“…when one reviews the 75 years since the violence and the government-sanctioned discrimination of 1946, it is remarkable how much African-Americans have achieved in a short span. Anderson, the historian from Emory, laments that many Americans don’t want to teach this history. ‘Because then the U.S. doesn’t make sense. Segregated neighborhoods don’t make sense. All-Black and all-white schools just don’t make sense.’ She cites also the G.I. Bill, which black servicemembers could not use to join the emerging middle-class in the suburbs. ‘The wealth gap [today]…Imagine if that that black veteran was able to hold onto that house in Palo Alto. That family would have some money, right?'”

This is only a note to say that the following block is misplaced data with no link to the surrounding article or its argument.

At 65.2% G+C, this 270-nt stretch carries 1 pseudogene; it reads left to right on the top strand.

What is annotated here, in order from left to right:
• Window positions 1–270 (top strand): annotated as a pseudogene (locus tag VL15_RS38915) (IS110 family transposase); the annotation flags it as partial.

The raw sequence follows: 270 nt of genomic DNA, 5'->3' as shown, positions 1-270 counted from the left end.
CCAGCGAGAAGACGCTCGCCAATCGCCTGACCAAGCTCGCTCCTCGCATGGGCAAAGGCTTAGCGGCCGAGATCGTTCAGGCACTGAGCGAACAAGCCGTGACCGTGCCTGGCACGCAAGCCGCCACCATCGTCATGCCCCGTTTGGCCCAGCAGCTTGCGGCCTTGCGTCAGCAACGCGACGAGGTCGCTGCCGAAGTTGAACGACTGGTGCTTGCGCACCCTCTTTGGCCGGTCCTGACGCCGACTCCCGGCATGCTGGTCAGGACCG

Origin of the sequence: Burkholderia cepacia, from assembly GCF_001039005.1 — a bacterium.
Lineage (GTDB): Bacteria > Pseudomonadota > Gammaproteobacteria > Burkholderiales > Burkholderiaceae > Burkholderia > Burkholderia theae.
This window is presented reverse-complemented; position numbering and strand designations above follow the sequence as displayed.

Guidotti-Hernandez Quoted in AJC Piece

Dr. Nicole Guidotti-Hernandez, Professor of English and associated faculty in the History Department, was recently quoted in an article in the Atlanta Journal-Constitution. Titled “Children of immigrants make giving back a priority,” the piece discusses how and why many Asian and Latinx second-generation immigrants in Atlanta engage in social justice and community service. Guidotti-Hernandez is the author of Unspeakable Violence: Remapping U.S. and Mexican National Imaginaries (Duke University Press, 2011). Read an excerpt from the AJC piece below along with the full article: “Children of immigrants make giving back a priority.”

“Children of immigrants are often influenced by their parents’ past to contribute to their communities, according to Nicole Guidotti, an English and Latinx studies professor at Emory University.

“She said it’s typical for people who’ve lived in places with economic, gender, racial and religious disparities to rely on strong communal ties for survival — and those bonds and those traditions ‘don’t stop when somebody leaves their home country.”